In public economics, Samuelson revisited the work of Ramsy. In the theory of optimal commodity taxation, he derived the rule of equity-appropriate reduction in the compensated demand for all goods and set the pace for the large body of research that continued his work. Later, he established the Pareto optimality condition for the public goods, the summation of individuals marginal rates of substitution and its geometric equivalent. Samuelson also developed pseudo-tax prices as well as Ramsy pricing related to the theory of optimal commodity taxation
The General Equilibrium and Welfare Economics
Paul Samuelson referred the correspondence principle as the general equilibrium stability, and his apprehension as related to regular price adjustment process. Under this principle, the rate of increase of every price is relative to the surplus demand for the same commodity. The stability of prices vectors needs all the eigenvalues of the given matrix of derivatives belonging to surfeit functions of demand with negative values (Merton). Samuelson also asserted that if consumer and producer maximization were caused by surplus demand functions, the second order condition would cling to the finality of the same matrix, which would have an inference for comparative statics properties of the system. Both matrices properties are not identical although they are related, and the stability conditions give way to some significant limits concerning static comparative derivatives.
Paul Samuelson in his book The Foundation clearly explains his contribution to welfare economics. He comes up with the Bergson-Samuelson formulation of optimality condition that emphasizes the entire setup that is completely dependable with an ordinal utility. According to Samuelson, any monotonic transformation in the function of social welfare should leave the substantive interpersonal comparisons unchanged at a pareto optimal condition (474).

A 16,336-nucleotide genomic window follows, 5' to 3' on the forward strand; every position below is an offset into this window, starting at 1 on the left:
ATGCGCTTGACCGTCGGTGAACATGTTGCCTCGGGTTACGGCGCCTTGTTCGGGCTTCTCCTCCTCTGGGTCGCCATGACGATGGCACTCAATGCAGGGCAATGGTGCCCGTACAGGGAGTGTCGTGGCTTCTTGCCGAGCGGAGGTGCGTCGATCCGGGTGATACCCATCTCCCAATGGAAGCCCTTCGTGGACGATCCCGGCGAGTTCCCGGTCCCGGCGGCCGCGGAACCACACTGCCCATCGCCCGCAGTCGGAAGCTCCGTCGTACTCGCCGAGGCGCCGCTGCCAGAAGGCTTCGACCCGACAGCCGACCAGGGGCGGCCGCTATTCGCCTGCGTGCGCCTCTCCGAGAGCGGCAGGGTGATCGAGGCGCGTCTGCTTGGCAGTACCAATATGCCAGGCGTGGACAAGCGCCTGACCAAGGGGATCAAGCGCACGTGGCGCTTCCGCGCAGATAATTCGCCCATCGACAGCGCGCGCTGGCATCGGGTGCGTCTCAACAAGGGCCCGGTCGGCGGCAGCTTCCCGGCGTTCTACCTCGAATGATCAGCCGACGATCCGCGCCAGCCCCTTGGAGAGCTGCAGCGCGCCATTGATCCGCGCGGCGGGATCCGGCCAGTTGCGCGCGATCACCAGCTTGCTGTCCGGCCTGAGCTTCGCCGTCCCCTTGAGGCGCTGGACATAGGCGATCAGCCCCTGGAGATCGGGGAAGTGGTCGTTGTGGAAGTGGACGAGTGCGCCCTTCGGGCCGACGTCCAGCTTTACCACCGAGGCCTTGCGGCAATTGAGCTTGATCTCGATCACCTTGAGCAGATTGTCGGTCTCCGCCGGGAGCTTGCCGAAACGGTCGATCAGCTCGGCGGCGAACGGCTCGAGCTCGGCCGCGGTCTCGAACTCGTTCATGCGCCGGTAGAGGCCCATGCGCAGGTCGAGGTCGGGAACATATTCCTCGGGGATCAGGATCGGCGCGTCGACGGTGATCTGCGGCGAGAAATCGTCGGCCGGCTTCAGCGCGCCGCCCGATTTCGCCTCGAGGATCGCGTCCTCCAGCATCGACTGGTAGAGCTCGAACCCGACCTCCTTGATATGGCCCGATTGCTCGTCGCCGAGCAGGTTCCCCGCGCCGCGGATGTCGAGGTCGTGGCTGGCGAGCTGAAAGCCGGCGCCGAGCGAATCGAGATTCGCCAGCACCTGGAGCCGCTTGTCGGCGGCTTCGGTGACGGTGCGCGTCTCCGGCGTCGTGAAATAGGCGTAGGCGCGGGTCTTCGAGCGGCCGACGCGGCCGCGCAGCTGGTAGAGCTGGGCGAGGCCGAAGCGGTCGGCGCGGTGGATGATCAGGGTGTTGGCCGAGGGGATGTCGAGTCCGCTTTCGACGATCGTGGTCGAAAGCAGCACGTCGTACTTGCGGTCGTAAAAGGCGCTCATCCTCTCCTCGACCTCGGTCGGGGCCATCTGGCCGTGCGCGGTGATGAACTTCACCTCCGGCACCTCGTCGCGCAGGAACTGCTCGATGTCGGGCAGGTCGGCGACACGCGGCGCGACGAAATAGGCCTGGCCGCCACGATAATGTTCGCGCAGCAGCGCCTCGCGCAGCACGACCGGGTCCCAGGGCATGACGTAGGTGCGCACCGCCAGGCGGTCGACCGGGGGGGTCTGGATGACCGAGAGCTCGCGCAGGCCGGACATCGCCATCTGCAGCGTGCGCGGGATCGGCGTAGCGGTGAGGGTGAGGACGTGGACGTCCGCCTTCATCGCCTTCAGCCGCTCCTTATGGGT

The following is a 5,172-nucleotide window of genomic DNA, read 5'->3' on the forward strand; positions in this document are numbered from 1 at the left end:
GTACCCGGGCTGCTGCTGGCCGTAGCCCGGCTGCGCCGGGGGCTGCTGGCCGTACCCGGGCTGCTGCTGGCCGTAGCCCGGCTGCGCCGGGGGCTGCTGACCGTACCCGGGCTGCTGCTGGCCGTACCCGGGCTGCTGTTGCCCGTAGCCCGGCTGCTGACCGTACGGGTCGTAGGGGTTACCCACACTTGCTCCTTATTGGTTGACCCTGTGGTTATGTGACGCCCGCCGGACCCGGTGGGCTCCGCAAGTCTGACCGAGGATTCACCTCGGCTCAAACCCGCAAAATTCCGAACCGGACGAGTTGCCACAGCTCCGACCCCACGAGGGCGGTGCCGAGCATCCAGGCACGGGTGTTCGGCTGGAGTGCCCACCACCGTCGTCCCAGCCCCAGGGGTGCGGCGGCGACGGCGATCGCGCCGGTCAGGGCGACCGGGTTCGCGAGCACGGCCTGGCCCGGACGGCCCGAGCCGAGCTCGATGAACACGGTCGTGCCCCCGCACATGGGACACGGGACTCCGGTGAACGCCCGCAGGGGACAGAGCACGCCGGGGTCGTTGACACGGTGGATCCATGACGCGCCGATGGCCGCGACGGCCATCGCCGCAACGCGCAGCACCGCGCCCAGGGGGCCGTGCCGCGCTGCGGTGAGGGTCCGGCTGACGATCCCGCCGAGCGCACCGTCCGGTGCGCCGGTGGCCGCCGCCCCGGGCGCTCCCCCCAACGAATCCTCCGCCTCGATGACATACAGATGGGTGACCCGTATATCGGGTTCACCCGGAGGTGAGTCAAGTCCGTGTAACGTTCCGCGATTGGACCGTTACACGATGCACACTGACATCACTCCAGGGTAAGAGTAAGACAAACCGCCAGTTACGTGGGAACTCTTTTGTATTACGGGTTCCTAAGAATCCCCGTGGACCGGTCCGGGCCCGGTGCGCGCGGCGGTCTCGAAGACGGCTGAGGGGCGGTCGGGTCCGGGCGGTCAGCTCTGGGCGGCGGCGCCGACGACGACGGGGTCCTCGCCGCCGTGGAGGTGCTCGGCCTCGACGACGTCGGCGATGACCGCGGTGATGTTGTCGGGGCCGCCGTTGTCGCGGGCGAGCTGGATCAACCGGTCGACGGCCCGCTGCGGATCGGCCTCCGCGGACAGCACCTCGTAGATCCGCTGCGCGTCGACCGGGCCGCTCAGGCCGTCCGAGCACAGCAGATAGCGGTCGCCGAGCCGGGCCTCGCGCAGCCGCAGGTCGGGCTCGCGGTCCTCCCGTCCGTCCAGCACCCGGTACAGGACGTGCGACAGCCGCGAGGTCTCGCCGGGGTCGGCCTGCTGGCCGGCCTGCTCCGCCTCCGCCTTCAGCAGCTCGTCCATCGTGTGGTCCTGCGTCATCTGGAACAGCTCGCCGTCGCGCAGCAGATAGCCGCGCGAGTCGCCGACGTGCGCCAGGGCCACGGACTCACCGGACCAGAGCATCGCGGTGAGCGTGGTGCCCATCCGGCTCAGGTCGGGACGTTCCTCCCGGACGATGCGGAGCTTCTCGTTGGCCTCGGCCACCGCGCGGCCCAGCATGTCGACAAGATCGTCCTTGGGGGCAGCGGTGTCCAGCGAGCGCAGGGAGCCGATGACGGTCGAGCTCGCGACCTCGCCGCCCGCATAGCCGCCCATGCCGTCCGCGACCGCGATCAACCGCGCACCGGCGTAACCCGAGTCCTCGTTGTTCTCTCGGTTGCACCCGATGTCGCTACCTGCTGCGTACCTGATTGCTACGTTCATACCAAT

Dixit asserts that Paul Samuelson gave a thorough report on the foundation of intertemporal consumption and production decisions. His theory and mathematical knowledge in integral calculus simplified exposition and gave a way through to its development. In the growth theory, Samuelson was in the forefront and he contributed to neoclassical, neo-Marxian, and other controversies (Dixit). His contribution to the advancement of non-substitution and turnpike theorems were of great significance, it explained the equilibrium relative prices that were independent of demand (Merton). An example is Ricardian trade model where labor produces two goods with a constant return to scale so that the production possibility frontier is a straight line (Dixit). The gradient of the prices of both commodities is technologically determined; the input coefficient then gives the prices of labor services used in production (Dixit).
Monetary and Fiscal Policy, Macroeconomics
In his book The Foundation, Samuelson gives a clear position of IS-LM model that has been studied and developed in economics. The multiplier-accelerator model took another step in the development of economics; Samuelson converted Hansens numerical examples into an algebraic second order difference equation and characterized its behavior for different sets of parameters. He further made some contributions to the mathematical theory of stability of difference equations.
With greater importance is his work with Solow on inflation and the Philips curve (Samuelson and Solow in 1960) was the leading idea of trade-off between unemployment and inflation and choosing macroeconomic policies to achieve socially optimal point along the curve.
Reasons why Paul Samuelson is Regarded as One of the Best American Economists of All Time
First, Samuelson made more impact on economics in more ways than through the writings he had made. He acted as Primus inter pares (a senior representative) in the MIT economics department for many years. In this department, Paul set an example through his dedication that others emulated. He often traveled all over the world to share his wisdom with other economists in the world. Nevertheless, as an advisor to the American presidents, Paul participated in the policy debates (Dixit). However, he never sought any policymaking roles, and he turned down invitations to serve in such positions.